Two years ago, on our last trip to Asia, I brought along a jar of vanilla hand cream. Long after we’d returned, whenever I used that particular hand cream my mind would drift back to the time we spent in Hong Kong and Tokyo. I could close my eyes and instantly be transported back. I’ve heard it said that more than any other of the senses, the sense of smell is the most effective at awakening memories and so, for this trip, I picked out two colognes – one for Hong Kong and one for Tokyo – two different scents that would hopefully forever stir memories of two different cities. Unfortunately, it turns out that the scent I chose for Tokyo is much sweeter than I remember. Sickeningly so. But I suppose, all things considered, it was a good choice.

Still not feeling one hundred percent, but I decided to forge ahead regardless. We woke up late and lounged around the hotel room for a while before getting ready. It’s amazing how traveling to a different country will force you to relearn some of the routines one takes for granted in one’s daily life. Simple things like: ironing, taking a shower, and using a toilet. Don’t believe me? I snapped a pick of the armrest of the toilet in our hotel room. Adorned with buttons and flashing lights, and given to sudden and inexplicable beeps and whooshes, I became as enamored of this little guy as I did of R2D2 the first time I saw Star Wars. It would probably take me the better part of an afternoon to figure out its various functions – but that was a project for another day. Today, we were off to Ginza.

First stop: Fondy’s favorite casual restaurant – Gonpachi, better known as the place where George W.Bush vomited and passed out in the middle of a state dinner with the Japanese PM. George’s review notwithstanding, this place has never disappointed. Fondy ordered her favorite house dish: the spinach salad with “baby sardines”. We ordered various grilled items (excellent chicken, lamb, pork, green peppers) although one stood out above the rest: the sirloin-wrapped foie gras. We ended the meal with a nice coconut-pumpkin pudding (?) topped with a scoop of vanilla ice cream.

We spent the rest of the afternoon strolling through Ginza, focusing our efforts on the basements levels of the Matsuya and Mitsukoshi department stores which are a sugar addict’s nirvana. I can’t begin to describe the vast selection of high-end chocolates, pastries, puddings, and sweets of all shapes, sizes, and colors these places have to offer. We picked up a few items and headed back to the hotel.

And so we had dessert before dinner, but I suppose that’s to be expected given that we’re in Tokyo, the greatest dessert city in the world (sorry Paris). Fondy had a hunk of strawberry shortcake, another “best I’ve ever had” candidate. I enjoyed a few bites of the chestnut pastry I picked up – a decadent mix of chestnut paste, chestnut cream, and whipped cream. And, since dinner was only an hour away, I limited myself to one café au lait-cream-filled mochi (a Japanese rice cake).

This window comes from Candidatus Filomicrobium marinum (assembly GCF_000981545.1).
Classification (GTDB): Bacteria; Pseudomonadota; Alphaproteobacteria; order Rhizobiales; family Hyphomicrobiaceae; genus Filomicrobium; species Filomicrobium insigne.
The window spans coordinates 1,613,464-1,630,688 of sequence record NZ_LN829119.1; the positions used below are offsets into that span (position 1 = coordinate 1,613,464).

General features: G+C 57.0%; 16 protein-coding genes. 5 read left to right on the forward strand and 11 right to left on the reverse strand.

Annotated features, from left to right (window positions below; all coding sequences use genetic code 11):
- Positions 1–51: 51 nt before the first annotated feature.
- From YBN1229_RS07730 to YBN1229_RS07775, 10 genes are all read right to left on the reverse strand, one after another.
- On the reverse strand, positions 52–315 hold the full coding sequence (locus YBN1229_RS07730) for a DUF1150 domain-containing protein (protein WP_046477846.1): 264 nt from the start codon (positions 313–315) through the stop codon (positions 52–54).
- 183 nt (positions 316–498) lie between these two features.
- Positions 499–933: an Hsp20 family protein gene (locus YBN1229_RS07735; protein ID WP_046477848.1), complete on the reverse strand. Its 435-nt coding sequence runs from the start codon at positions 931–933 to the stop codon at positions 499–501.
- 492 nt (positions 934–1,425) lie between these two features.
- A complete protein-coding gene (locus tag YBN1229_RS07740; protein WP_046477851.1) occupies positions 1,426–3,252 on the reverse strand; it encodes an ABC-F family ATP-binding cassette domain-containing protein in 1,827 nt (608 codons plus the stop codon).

We had intended to go to Nobu, one of our favorite restaurants on our last trip here. Unfortunately, when we tried to make reservations through the concierge, we were informed that Nobu had closed down in October. The concierge recommended another restaurant called Tableaux which he assured us was excellent. And so, we hailed a cab outside our hotel and headed out to dinner.

It took us a little longer than I suppose it should have because the driver had no idea where he was going – this despite the fact that the hotel had provided him with a map. More than once he pulled over to consult the it, muttering to himself in Japanese and casting bewildered glances out the back window. I offered a hopeful “Hoka no chizu ga arimasu”, pointing out that there was a second map he could consult. Big mistake. I have the verbal skills of a very polite 3 year old Japanese boy and the comprehension skills of the same polite 3 year old, provided he is deaf. But given my obviously masterful delivery of Japanese, our driver assumed I was fluent and immediately launched into an agitated, thoroughly-baffling monologue. In the end, I thought it best to pay him, get out of the cab, and try my luck on foot.

One of the annoying things about Tokyo (and I assume Japan in general) is the cavalier disregard for addresses and street signs. I had no idea whether we were headed in the right direction, or whether we were even the right neighborhood for that matter. Fortunately for us, our cab driver was in the right ballpark and even though we weren’t able to locate the address, we were able to spot the name of the restaurant.

Tableaux is a nice little restaurant with décor reminiscent of a turn-of-the-century Parisian bordello. The food is Italian-French-Japanese fusion, what could in less-accomplished hands be a total disaster. But Tableaux makes it work. We had a phenomenal spaghettini with uni, garlic, basil tomato sauce. Fondy had duck breast with a dark cherry and red wine reduction, while I went with the beef cheek – two great entrees. In fact, the meal was so good that we made reservations to return Friday night for our final dinner in Tokyo.

Surprisingly, my “play with pain” strategy isn’t seeing the success I thought it would as I’m still fighting off the effects of that nasty snake-soup bug. Hopefully, tomorrow’s visit to the Jiyuagaoka Sweets Forest should start me on the road to a full recovery.

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